“Look after your body it’s the only one you’ve got” is becoming my daily mantra.
My practice is becoming more and more like a jig saw puzzle and I’m blaming it on doing my Masters.
Having diligently attended continuing education all my professional life I underestimated the value of more intense extended study.
But also I think the last 10 to 15 years has seen an amazing explosion in research and the sharing of global knowledge within the world of physiotherapy and other closely related professions such as osteopathy.
For me this has meant asking more questions and looking a lot more closely and extensively at people when they come in with a complaint.
And this has in turn made me realise how often the body by accommodating to what might have been a minor injury (eg think limping with a sprained ankle) can continue this into a maladaptive movement pattern albeit more in a more subtle way thus creating a more chronic problem.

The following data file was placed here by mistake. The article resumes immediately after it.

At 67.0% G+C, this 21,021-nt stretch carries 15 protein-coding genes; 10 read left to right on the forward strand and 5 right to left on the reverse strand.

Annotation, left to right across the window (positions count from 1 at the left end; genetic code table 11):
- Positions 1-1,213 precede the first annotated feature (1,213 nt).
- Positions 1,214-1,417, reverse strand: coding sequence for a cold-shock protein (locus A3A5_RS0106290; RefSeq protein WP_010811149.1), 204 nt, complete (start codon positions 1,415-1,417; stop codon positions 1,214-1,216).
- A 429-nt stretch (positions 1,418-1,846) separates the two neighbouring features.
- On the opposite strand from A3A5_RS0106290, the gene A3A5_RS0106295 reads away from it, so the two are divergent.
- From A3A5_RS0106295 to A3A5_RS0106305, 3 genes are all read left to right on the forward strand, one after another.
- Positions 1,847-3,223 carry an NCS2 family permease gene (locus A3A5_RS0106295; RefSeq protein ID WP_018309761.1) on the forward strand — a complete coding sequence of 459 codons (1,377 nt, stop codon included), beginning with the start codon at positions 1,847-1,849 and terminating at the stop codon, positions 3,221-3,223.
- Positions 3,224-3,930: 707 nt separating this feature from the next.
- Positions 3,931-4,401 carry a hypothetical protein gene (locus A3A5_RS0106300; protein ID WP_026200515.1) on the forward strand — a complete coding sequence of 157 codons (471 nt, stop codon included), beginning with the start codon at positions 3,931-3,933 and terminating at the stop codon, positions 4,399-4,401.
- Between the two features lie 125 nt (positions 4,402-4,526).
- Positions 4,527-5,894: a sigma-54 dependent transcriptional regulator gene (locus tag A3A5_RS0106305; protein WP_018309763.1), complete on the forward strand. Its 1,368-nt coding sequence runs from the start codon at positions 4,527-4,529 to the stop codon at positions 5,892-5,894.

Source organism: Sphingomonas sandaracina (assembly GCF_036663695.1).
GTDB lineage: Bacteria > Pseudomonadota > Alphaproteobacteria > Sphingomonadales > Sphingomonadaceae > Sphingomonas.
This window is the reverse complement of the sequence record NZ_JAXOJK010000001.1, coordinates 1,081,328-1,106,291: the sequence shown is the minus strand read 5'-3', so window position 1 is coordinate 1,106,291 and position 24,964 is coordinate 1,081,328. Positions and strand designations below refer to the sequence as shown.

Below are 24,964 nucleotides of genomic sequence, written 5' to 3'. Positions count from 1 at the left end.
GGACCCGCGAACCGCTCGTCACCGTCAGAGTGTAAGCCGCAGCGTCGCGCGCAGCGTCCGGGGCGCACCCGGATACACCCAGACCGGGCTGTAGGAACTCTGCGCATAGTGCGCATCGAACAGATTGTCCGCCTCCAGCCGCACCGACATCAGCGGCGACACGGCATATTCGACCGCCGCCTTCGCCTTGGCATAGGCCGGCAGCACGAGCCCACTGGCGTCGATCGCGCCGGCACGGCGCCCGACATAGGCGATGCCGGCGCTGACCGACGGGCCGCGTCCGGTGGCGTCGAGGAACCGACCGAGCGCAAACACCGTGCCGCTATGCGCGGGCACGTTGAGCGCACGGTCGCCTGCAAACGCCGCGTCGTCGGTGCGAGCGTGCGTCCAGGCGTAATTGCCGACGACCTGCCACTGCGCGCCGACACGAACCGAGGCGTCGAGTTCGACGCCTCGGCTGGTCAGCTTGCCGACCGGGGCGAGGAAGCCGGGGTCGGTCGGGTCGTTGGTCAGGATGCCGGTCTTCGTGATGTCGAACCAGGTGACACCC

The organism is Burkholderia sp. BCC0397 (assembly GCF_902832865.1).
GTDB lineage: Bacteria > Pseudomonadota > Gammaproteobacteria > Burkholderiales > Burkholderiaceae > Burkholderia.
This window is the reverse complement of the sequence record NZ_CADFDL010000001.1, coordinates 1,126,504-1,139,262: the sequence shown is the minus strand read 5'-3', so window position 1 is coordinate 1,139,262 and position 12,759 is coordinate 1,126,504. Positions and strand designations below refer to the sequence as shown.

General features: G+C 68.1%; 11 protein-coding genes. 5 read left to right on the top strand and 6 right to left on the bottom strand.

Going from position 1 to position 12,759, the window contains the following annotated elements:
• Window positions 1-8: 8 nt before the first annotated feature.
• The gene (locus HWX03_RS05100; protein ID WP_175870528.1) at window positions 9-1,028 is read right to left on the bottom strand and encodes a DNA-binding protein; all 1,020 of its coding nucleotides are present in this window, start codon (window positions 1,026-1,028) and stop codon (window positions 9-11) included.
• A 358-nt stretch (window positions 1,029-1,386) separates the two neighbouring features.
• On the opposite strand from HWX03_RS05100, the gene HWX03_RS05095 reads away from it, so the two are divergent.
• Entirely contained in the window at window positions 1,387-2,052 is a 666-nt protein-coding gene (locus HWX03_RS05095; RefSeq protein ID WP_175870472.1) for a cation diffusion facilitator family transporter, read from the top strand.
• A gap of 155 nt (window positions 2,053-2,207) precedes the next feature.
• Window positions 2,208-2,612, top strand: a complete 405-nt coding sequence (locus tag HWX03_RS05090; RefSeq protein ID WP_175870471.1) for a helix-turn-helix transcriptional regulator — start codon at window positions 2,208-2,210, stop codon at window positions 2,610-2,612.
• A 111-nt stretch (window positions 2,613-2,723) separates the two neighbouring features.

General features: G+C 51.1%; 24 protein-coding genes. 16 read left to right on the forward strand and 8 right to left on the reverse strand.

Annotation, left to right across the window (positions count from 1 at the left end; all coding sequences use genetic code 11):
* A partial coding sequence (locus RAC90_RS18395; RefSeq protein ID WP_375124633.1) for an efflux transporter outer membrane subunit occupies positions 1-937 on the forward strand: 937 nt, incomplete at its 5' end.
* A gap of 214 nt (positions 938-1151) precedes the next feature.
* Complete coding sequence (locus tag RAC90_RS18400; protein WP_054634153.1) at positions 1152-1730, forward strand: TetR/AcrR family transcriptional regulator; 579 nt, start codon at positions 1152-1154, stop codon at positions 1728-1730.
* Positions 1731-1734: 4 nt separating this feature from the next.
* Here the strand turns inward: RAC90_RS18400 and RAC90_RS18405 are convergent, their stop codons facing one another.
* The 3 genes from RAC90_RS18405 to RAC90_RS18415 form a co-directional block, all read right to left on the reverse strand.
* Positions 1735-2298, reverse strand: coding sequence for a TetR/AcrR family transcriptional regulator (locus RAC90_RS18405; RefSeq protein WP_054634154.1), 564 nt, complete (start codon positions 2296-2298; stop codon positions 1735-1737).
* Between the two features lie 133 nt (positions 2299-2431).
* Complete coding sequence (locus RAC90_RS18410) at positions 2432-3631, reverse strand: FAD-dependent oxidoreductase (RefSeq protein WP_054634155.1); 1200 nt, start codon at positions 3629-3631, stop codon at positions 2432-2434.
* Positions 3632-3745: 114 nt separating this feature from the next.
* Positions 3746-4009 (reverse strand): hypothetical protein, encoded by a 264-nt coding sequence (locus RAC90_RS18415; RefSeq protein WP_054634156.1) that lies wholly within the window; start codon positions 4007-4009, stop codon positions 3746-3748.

Or in the case of the office worker how often the body assumes faulty postures that can create extensive problems throughout the body.
One of the best ways I personally know of doing a comprehensive body self-check is to attend a yoga class.
Yoga will show up the areas of your body that have become tight, weak or have been subject to excessive load.
Yoga will also, if properly taught, help to correct these problems.
Otherwise if your body has not already started alerting you to issues with pain signals just simply lying on your back, lifting your arms above your head, bending your knees up and rolling them from side to side and feeling for any areas of discomfort.
Mirrors are a great way to check your posture – from front and side.
This is what we are trained to do.
Examine and assess for faulty movement patterns, joint restrictions, nerve compression, soft tissue restrictions and then provide appropriate treatment.
Most importantly, with your goals in mind, we will via education and graded exercise programs help you structure self-management programs that will stimulate the healing process, avoid ongoing stressors and correct faulty movements.
This may require changes to work stations, current exercise programs and lifestyle. But the goal is to get your body moving freely, efficiently and pain free so that minimal stress is placed on your joints, the degenerative process is slowed down.
The long term goal is for you to be able to enjoy pain free movement for your entire life.